At the same time, the Latino community, and especially the Mexican-American community, was growing rapidly in both size and political awareness. Many were second or third generation. This was a long way from 1966. And they were getting sick of the racism against them. Give George W. Bush a tiny bit of credit for one thing–he was for more immigration and a certain level of immigrant rights. Sure, this was because he was part of the cheap labor wing of the Republican Party and he certainly wasn’t going to unite with Democrats or anything on it. But he was also out of touch with his own party, who was turning into the far right racist political party that it is today. In 2005, the racist Republican James Sensenbrenner of Wisconsin introduced a bill called the Border Protection, Anti-Terrorism and Illegal Immigration Control Act of 2005. This was a proto-Trump bill intended to built a militarized wall and placed harsh criminal penalties on immigrants. The Republican Party ate this up, as did some Democrats. It passed the Republican controlled House before dying in the Senate.

The bill may have failed, but the racist rhetoric around it galvanized Mexican-American activists to make a point using one great power that all people have–withholding their labor. Groups such as Hermandad Mexicana, connected to the Mexican American Political Association, created the idea for a one day strike by Mexican and other Latino workers to remind everyone of the centrality of themselves to the American economy. Construction, landscaping, restaurants, housecleaning, basically the entire labor force supporting the lives of rich white people was in danger. The organizers decided to use May Day, ignored in the United States but the international workers’ holiday, to make their point. Mexican-American organizations around the country got involved, as did some other immigrant rights groups.

This all made both the white elites and more conservation Mexican organizations quite uncomfortable. Both President Bush and Governor Schwarzenegger were opposed to it. Bush urged everyone to protest on a weekend. Can’t get in the way of that key but invisible labor after all. Ahnold said a boycott “would hurt everyone,” though he didn’t say why. Even LA mayor Antonio Villaraigosa was super nervous about it, urging the protest to be after school so kids won’t miss a day of class and hoping all the protestors would wave American flags instead of Mexican flags.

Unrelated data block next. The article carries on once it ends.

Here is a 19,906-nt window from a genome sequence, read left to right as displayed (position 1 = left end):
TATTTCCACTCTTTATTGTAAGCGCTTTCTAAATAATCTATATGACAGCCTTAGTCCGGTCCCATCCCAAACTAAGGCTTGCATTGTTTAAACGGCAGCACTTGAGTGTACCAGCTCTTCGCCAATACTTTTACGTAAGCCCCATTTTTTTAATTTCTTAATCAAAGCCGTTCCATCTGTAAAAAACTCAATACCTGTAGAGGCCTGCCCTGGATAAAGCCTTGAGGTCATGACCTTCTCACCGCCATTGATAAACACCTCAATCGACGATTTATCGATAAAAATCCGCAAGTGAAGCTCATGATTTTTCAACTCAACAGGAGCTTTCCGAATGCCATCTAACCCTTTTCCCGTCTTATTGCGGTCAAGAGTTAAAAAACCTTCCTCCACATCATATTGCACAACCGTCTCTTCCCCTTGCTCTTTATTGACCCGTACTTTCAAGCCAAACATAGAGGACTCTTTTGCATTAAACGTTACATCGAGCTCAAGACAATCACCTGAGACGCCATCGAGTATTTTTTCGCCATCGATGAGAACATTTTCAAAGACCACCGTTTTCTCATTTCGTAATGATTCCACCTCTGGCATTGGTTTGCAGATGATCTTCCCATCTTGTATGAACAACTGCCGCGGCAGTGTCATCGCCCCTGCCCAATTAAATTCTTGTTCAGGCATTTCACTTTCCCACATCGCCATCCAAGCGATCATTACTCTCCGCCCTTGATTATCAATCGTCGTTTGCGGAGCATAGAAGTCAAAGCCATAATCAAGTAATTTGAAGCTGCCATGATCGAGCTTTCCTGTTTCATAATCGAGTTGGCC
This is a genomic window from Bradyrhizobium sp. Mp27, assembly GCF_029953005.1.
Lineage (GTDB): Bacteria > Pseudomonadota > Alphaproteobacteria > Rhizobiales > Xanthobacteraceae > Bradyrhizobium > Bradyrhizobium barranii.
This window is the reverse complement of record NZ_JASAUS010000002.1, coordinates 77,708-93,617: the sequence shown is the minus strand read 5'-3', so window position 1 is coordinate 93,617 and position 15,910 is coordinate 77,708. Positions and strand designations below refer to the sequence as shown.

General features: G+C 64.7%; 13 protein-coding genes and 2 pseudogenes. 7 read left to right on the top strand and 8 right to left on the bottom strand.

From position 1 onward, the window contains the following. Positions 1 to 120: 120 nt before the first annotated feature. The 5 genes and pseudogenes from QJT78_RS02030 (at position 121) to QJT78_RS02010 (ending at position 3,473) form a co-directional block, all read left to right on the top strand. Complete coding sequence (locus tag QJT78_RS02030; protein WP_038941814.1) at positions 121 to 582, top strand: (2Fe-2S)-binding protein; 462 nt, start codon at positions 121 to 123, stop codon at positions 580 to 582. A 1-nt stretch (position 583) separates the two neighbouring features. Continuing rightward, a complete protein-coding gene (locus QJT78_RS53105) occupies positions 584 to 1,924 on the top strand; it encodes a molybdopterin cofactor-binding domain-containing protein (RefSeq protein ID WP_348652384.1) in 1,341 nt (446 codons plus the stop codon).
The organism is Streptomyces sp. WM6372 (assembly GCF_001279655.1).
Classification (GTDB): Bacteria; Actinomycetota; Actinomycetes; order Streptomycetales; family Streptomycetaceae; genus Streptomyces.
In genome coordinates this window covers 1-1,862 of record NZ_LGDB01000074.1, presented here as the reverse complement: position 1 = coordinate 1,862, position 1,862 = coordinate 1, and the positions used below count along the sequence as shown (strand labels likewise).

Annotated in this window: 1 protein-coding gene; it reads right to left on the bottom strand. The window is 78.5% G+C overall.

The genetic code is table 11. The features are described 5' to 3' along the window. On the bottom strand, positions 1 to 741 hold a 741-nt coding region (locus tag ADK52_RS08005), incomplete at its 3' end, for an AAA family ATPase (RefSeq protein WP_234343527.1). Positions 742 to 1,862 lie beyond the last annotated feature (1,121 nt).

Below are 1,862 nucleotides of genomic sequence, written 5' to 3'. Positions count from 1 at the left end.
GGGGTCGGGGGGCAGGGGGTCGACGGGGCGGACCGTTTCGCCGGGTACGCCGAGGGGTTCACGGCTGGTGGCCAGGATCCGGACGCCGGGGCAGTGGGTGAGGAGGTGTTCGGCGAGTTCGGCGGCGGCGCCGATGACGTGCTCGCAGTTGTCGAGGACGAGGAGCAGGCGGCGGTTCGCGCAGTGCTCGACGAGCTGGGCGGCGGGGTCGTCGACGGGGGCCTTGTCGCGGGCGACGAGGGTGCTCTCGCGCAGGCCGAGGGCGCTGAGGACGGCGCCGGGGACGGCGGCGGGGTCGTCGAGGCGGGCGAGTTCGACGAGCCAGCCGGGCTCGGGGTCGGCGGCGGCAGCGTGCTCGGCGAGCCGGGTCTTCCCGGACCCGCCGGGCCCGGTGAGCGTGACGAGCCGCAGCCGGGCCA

But the groups had major support as well, especially from the AFL-CIO. For so long, the labor federation was between horrible and questionable on immigration, but after the Sweeney revolt in 1995, the movement strongly embraced immigration as people of color are the future of the working class. Sweeney had named Linda Chavez-Thompson as his VP and although that is a completely titular role (if the president dies, the Secretary-Treasurer takes over), it was still a symbol that Mexicans were more than welcome inside the labor movement. So the federation dumped a bunch of resources into this and got its members out in solidarity.

Did the Day Without an Immigrant accomplish anything? Depends on how you define that. It certainly didn’t impress Republican racists. But it did raise the profile of Mexicans in the nation and especially in the work force. That has only increased in the years since, as has the Republican freakout about it. I do wish that there had been more follow-up actions, but that did not happen.

A few years ago, 2018 or 2019, I was giving a talk out in Washington state. One of the people there asked me if I considered the Day Without an Immigrant a strike. I said yes. She agreed, but said she had been in arguments with labor people that it was not. This feels like an unnecessarily strict definition of a labor action to me. Not only did the AFL-CIO support it, but it was literally designed to withhold labor from employers. What is a strike if not that?

This is the 480th post in this series. Previous posts are archived here.